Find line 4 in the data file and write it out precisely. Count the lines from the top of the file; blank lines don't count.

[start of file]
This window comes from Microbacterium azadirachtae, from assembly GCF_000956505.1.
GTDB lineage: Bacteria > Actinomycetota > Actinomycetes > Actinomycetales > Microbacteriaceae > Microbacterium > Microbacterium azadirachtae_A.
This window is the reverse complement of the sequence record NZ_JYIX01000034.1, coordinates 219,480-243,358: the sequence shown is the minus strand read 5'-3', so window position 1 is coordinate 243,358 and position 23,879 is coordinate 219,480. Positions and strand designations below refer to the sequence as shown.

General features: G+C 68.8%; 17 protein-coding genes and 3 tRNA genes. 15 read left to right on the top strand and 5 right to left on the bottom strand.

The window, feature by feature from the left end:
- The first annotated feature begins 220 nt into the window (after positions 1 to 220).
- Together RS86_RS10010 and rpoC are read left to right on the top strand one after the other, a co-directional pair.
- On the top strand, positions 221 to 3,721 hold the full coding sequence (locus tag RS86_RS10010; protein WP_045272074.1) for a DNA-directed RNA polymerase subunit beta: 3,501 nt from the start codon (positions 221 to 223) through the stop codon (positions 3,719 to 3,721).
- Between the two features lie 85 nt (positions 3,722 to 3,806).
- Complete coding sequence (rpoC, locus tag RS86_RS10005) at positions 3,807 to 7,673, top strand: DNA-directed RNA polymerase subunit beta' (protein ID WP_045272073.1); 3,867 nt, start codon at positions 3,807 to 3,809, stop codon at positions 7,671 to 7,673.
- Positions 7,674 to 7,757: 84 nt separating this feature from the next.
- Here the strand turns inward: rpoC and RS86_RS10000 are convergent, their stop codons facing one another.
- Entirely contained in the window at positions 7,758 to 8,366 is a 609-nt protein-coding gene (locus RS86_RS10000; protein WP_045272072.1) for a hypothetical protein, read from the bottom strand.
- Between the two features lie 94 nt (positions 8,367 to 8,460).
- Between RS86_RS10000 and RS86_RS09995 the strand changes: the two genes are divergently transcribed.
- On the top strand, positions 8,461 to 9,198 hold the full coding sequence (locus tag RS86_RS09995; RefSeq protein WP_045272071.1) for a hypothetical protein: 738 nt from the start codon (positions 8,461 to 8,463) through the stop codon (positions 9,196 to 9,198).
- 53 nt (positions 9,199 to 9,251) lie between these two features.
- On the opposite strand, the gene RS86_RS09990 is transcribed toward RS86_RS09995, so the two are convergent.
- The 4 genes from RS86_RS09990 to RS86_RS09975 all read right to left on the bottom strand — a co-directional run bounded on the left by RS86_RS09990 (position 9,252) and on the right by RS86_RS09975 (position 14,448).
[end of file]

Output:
General features: G+C 68.8%; 17 protein-coding genes and 3 tRNA genes. 15 read left to right on the top strand and 5 right to left on the bottom strand.